Document Type


Degree Name

Master of Science (MSc)



Program Name/Specialization

Integrative Biology


Faculty of Science

First Advisor

Matthew Smith

Advisor Role


Second Advisor

Simon Chuong

Advisor Role



Chloroplasts are organelles that are unique to plant and algal cells and are the site of photosynthesis. Though chloroplasts contain their own genome, an estimated 95% of chloroplast proteins are encoded in the nucleus, and therefore rely on post-translational targeting to the organelle. The majority of known chloroplast proteins are targeted to the chloroplast interior by cleavable signals at the N-terminal end of preproteins known as transit peptides. The translocon at the outer envelope membrane of chloroplasts (Toc) is a multimeric complex that recognizes and binds N-terminal transit peptides at the cytosolic surface of chloroplasts. Though transit peptides are necessary and sufficient for guiding nuclear-encoded preproteins into the chloroplast interior, the nature of sequence information of transit peptides is not fully understood due to their high divergence in length and composition. Over the last nine years, the number of proteins known or predicted to reside in the chloroplast outer envelope membrane of Arabidopsis has tripled to one hundred and seventeen. Although the functions for some of these outer envelope proteins (OEPs) have been characterized, the precise mechanism of their targeting to the chloroplast outer membrane has not been fully elucidated. Besides Toc75, the targeting mechanisms used by OEPs that have been characterized do not involve an N-terminal transit peptide. The bioinformatics tool ChloroP can be used to predict if amino acid sequences contain an N-terminal transit peptide. Recently, ChloroP analysis and protoplast transient expression assays were used to identify a novel chloroplast targeting signal in the C-terminus of the chloroplast preprotein receptor Toc159 in Bienertia sinuspersici (Lung and Chuong, 2012). Toc159 was also shown to lack a canonical transmembrane domain typically present in OEPs. While the unique C-terminal targeting sequence has been partially characterized in Toc159 (Lung et al., 2014), it left open the question of whether this type of signal is unique to Toc159, or if it is used by other OEPs as well. In the current study, to determine if other OEPs use this novel targeting pathway, ChloroP analysis identified eight potential candidates possessing the putative C-terminal targeting signal in Arabidopsis. Transient protoplast expression assays have been performed on OEP18, the protein predicted with the highest ChloroP score, to determine its subcellular localization and the sequences required for its targeting to chloroplasts. The primary purpose of the current study was to establish whether chloroplast outer membrane proteins other than Toc159 use a similar C-terminal targeting signal. Overall, the data in this thesis suggest that some OEPs other than Toc159, such as OEP18, may use this novel targeting pathway.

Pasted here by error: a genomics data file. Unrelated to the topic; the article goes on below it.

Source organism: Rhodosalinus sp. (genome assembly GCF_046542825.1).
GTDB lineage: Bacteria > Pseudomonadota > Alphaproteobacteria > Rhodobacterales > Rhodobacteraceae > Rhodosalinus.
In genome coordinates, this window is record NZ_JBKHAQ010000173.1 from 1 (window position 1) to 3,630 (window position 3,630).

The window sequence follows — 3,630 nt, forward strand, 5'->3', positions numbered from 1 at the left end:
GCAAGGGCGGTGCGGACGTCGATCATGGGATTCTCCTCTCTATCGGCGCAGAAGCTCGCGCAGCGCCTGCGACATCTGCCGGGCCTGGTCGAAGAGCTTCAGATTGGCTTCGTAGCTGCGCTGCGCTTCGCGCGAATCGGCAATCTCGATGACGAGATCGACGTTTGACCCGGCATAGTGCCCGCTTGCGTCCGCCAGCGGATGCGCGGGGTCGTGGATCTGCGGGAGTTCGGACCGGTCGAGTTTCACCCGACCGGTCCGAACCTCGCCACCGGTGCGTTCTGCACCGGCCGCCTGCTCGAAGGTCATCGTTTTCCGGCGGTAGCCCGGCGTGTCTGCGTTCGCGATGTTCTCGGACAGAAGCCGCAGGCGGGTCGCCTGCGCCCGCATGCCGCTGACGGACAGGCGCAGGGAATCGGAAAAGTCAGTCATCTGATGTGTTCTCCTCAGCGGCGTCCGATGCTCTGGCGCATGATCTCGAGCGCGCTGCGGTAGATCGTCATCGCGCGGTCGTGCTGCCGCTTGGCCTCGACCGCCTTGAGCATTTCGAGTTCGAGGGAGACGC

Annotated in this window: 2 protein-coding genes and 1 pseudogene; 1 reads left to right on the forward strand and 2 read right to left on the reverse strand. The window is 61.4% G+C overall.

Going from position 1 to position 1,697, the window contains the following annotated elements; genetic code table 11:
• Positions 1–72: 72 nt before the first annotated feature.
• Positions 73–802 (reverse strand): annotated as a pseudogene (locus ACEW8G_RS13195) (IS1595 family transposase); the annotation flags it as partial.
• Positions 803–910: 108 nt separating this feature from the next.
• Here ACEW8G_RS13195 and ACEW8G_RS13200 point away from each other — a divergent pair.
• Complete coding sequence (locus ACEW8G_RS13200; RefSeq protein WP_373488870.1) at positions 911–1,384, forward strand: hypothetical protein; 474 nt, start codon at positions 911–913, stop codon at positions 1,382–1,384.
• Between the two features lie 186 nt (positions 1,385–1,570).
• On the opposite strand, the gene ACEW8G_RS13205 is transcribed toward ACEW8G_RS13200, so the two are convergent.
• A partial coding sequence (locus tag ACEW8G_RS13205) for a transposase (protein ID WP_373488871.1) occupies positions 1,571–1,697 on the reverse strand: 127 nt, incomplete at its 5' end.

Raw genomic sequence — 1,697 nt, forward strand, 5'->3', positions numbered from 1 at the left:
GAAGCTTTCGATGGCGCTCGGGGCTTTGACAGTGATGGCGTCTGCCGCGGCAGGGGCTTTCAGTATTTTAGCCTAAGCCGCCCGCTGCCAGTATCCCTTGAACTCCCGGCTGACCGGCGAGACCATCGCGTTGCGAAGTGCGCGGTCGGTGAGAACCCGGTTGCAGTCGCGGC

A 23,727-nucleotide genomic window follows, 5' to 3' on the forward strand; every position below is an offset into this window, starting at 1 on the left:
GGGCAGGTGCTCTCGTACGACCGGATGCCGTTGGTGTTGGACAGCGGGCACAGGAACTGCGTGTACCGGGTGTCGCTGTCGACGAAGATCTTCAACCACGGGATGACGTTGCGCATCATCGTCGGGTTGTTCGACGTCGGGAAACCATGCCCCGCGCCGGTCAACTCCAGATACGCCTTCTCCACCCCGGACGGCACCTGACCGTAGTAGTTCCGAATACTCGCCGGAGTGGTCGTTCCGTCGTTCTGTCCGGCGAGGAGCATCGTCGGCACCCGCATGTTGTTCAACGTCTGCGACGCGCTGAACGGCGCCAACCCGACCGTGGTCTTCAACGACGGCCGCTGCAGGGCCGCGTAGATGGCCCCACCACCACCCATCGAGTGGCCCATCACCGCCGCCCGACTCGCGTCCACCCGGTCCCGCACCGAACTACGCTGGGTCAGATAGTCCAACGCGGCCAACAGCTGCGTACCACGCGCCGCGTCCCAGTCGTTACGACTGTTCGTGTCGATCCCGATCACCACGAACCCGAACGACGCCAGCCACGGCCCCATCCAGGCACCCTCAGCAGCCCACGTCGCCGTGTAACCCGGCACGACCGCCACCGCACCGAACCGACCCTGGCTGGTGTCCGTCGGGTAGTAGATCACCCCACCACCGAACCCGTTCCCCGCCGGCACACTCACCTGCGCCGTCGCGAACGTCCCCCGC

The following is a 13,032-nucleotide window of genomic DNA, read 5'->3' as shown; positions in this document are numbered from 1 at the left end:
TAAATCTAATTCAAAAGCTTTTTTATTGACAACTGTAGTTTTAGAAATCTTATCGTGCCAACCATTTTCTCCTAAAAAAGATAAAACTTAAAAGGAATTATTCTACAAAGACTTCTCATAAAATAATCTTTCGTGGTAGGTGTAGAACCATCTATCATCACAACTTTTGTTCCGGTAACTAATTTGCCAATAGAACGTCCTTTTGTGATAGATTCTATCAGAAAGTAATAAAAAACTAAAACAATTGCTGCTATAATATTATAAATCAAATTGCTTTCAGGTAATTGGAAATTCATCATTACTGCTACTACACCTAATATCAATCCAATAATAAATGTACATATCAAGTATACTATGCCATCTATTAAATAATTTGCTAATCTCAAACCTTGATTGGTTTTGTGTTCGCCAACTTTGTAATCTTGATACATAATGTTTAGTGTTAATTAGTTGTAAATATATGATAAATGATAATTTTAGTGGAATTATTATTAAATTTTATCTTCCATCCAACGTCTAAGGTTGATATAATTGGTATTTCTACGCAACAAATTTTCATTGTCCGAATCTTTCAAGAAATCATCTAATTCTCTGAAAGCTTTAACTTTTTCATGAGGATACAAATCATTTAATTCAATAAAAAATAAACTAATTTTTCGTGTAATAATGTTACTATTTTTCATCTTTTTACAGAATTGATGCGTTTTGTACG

Convocation Year


Convocation Season


Included in

Cell Biology Commons